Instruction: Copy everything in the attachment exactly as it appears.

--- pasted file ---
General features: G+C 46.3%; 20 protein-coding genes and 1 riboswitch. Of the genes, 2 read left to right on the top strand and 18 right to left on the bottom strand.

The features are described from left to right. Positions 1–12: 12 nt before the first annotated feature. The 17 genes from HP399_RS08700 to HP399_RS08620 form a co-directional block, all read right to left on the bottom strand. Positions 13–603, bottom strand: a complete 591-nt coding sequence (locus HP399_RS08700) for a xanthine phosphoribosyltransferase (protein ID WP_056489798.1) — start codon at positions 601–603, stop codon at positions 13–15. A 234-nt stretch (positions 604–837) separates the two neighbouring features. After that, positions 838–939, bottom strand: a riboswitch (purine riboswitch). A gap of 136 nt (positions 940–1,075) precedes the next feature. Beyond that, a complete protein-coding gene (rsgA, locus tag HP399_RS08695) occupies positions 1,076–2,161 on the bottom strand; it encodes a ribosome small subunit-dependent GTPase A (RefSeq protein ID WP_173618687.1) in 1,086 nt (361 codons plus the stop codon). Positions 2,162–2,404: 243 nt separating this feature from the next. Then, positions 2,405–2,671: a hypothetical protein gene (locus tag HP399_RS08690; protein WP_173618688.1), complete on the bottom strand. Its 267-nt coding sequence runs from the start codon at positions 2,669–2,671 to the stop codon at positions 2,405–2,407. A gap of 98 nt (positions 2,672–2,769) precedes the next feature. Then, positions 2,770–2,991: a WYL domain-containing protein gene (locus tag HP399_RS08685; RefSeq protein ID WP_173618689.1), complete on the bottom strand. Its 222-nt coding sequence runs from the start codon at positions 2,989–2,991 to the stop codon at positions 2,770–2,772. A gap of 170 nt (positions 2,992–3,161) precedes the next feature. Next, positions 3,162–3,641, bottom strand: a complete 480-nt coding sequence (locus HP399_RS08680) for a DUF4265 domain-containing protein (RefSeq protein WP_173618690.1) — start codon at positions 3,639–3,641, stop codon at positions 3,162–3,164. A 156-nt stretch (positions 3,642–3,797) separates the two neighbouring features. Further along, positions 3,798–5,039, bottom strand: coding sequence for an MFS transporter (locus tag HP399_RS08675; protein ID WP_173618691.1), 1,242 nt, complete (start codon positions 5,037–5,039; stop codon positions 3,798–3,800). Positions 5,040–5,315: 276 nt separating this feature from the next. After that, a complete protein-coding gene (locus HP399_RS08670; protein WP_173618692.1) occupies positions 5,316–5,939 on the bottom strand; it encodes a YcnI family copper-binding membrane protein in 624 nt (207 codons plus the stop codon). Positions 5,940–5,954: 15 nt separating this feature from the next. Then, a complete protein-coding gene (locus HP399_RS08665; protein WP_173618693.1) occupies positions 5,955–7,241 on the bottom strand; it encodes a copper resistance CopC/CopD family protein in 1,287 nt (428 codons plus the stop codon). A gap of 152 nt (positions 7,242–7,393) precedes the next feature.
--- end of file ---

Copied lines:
General features: G+C 46.3%; 20 protein-coding genes and 1 riboswitch. Of the genes, 2 read left to right on the top strand and 18 right to left on the bottom strand.

The features are described from left to right. Positions 1–12: 12 nt before the first annotated feature. The 17 genes from HP399_RS08700 to HP399_RS08620 form a co-directional block, all read right to left on the bottom strand. Positions 13–603, bottom strand: a complete 591-nt coding sequence (locus HP399_RS08700) for a xanthine phosphoribosyltransferase (protein ID WP_056489798.1) — start codon at positions 601–603, stop codon at positions 13–15. A 234-nt stretch (positions 604–837) separates the two neighbouring features. After that, positions 838–939, bottom strand: a riboswitch (purine riboswitch). A gap of 136 nt (positions 940–1,075) precedes the next feature. Beyond that, a complete protein-coding gene (rsgA, locus tag HP399_RS08695) occupies positions 1,076–2,161 on the bottom strand; it encodes a ribosome small subunit-dependent GTPase A (RefSeq protein ID WP_173618687.1) in 1,086 nt (361 codons plus the stop codon). Positions 2,162–2,404: 243 nt separating this feature from the next. Then, positions 2,405–2,671: a hypothetical protein gene (locus tag HP399_RS08690; protein WP_173618688.1), complete on the bottom strand. Its 267-nt coding sequence runs from the start codon at positions 2,669–2,671 to the stop codon at positions 2,405–2,407. A gap of 98 nt (positions 2,672–2,769) precedes the next feature. Then, positions 2,770–2,991: a WYL domain-containing protein gene (locus tag HP399_RS08685; RefSeq protein ID WP_173618689.1), complete on the bottom strand. Its 222-nt coding sequence runs from the start codon at positions 2,989–2,991 to the stop codon at positions 2,770–2,772. A gap of 170 nt (positions 2,992–3,161) precedes the next feature. Next, positions 3,162–3,641, bottom strand: a complete 480-nt coding sequence (locus HP399_RS08680) for a DUF4265 domain-containing protein (RefSeq protein WP_173618690.1) — start codon at positions 3,639–3,641, stop codon at positions 3,162–3,164. A 156-nt stretch (positions 3,642–3,797) separates the two neighbouring features. Further along, positions 3,798–5,039, bottom strand: coding sequence for an MFS transporter (locus tag HP399_RS08675; protein ID WP_173618691.1), 1,242 nt, complete (start codon positions 5,037–5,039; stop codon positions 3,798–3,800). Positions 5,040–5,315: 276 nt separating this feature from the next. After that, a complete protein-coding gene (locus HP399_RS08670; protein WP_173618692.1) occupies positions 5,316–5,939 on the bottom strand; it encodes a YcnI family copper-binding membrane protein in 624 nt (207 codons plus the stop codon). Positions 5,940–5,954: 15 nt separating this feature from the next. Then, a complete protein-coding gene (locus HP399_RS08665; protein WP_173618693.1) occupies positions 5,955–7,241 on the bottom strand; it encodes a copper resistance CopC/CopD family protein in 1,287 nt (428 codons plus the stop codon). A gap of 152 nt (positions 7,242–7,393) precedes the next feature.